They may do examinations or tests to find out if you have HHT (hereditary haemorrhagic telangiectasia - difficult to spell!) - which is a chronic bleeding condition strongly associated with PAVMs, but which I can’t tell you much about as I don’t have it.
They may perform an angiogram to fully scan the PAVMs and check that there are no AVMs elsewhere .
They may advise you not to have other surgery before your PAVM is treated, or to have special measures taken to reduce the risk of clotting during surgeries.

If they haven’t discussed some of these things, that may just be because it’s not required in your particular case, but if you’re concerned I would encourage you to ask questions. I’m a person who likes to be fully informed about my medical status, so I always asked lots of questions - maybe to the point of annoying the doctors but I felt I was entitled to the full picture.

The treatment they decide on will depend on the size and shape of the AVMs - mine had to be operated on but they may decide to embolise yours - everybody is different.

I hope you go well on your AVM journey and I’m sorry if this arrives too late to be helpful. Sending massive empathy your way.

Kate


#12

One other thing to watch out for is people panicking when they measure your oxygen levels … I ended up in hospital for a different issue before they could treat my AVM. The staff were constantly concerned because my oxygen ‘sats’ were constantly hovering around the early 80% and sometimes dropped into the 70s. A healthy person has sats over 95%. So according to them I should be really sick or dying with sats that low. However this low level is a ‘normal’ oxygen saturation for someone with a PAVM! I kept having to explain to each new shift of nurses that low sats were normal for me and they didn’t have to hit the emergency resuscitation button every time they measured my O2. It was quite funny really. Eventually the surgeon issued an edict that sats around 85 were OK for me and the nurses could stop fussing if I remained about that level.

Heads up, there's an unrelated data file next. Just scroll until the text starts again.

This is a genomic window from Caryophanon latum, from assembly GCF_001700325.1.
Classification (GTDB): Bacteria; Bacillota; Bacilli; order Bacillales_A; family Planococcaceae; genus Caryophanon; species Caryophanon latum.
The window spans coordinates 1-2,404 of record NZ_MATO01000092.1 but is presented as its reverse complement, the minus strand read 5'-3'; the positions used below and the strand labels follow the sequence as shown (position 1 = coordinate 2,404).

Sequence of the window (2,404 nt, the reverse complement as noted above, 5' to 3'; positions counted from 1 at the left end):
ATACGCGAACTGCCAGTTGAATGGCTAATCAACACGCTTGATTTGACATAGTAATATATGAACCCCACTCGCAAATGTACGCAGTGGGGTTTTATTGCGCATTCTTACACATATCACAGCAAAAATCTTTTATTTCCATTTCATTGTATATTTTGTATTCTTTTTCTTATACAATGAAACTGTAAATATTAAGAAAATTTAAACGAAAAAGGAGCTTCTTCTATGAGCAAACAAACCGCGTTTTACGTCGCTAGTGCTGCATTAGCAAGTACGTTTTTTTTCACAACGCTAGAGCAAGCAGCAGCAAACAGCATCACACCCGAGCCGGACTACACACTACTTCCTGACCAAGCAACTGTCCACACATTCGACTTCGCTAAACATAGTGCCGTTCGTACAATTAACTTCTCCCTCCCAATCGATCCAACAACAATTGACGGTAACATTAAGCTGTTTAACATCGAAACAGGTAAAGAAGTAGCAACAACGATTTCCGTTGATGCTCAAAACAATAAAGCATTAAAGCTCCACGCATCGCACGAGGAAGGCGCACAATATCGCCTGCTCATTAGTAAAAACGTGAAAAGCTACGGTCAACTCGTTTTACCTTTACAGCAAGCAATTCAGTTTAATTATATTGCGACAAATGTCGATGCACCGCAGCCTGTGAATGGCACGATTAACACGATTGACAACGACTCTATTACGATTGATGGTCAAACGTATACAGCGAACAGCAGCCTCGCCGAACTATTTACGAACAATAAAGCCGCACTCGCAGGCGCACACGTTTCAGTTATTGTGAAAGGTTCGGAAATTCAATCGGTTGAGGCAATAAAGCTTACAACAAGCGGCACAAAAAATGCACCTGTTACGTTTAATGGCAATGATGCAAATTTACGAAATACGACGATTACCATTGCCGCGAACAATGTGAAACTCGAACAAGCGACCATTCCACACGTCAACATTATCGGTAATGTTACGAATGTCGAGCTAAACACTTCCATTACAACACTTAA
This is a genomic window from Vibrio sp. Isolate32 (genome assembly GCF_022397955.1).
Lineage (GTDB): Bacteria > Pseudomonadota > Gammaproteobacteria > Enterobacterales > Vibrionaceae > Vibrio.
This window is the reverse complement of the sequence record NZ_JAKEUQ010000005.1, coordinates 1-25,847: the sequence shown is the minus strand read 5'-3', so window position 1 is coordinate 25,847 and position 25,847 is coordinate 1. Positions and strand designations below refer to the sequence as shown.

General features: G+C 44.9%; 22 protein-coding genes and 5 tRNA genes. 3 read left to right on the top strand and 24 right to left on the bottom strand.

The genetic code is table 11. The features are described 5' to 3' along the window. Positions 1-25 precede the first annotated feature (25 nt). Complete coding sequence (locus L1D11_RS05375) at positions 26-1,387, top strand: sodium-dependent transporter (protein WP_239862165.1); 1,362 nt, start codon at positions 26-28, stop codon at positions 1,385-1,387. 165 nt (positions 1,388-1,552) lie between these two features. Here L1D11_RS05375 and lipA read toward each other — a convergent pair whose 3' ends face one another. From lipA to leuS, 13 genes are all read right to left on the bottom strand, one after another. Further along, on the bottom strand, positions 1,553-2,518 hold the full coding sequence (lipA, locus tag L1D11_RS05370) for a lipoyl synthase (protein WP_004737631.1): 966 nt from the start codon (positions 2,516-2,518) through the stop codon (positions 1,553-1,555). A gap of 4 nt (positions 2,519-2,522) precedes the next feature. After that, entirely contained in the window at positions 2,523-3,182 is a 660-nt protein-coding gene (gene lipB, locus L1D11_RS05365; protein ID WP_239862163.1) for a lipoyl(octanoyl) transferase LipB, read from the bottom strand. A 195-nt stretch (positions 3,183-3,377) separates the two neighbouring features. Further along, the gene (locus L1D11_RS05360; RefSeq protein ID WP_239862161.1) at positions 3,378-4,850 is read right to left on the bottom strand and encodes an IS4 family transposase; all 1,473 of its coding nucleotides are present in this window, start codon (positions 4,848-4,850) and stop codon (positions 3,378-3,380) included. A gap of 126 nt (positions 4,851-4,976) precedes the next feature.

The same thing happened with my GP after I came out of hospital - she called an ambulance at one point because my sats were 74 - despite my assurances that I felt fine.


#13

Hi Kate,

Thanks for replying.
So the appointment in April went well, they advised me of all you had said about not flying, antibiotics etc. they booked me in there and then for the embolisation. I had that done on the 17 May, so just a month ago. The dizziness has stopped and the numb feeling in the side of my face has reduced. Its only there maybe once a week ish!!
I have also been told I have HHT - not even going to try and spell…but not sure if now, after I have a review whether they will advise me to have other tests, who knows, i’ll have to wait and see.
Since the Op, my sats have gone up to 97/98 which is fantastic. I decided i would try and exercise yesterday for the first time. I went to yoga and found that I could do most things carefully. It still feels as there is some ‘tugging’ on my right side when I do certain things. Also in the evenings I get pain in the middle of shoulder blades/slightly to the right. I guess this is after sitting at the computer working!! slowly, slowly I suppose. Have a good day, take care.

Mandy x


#14

Mandy,

That’s great. I’m glad your embo has gone well! All the best with any further HHT stuff. It will really help others if you can tell us how you get on with anything related to HHT. You’re not alone here but it is rather rare.

Very best wishes,

Richard


#15

Hi Mandy

I’m so glad you have had a good result. I think things tend to resolve over time – or we learn to live with them. I’ve taken up yoga to help with my breathing, body condition and some neuropathic symptoms I had post surgery. I was down in the dumps for a year or so after my 2 surgeries - I felt I’d lost my ‘mojo’ and turned into a useless old lady when 18 months fell out of my life due to all the medical problems. But I have just started a great new job and I feel a lot stronger and more purposeful.

Best wishes

Kate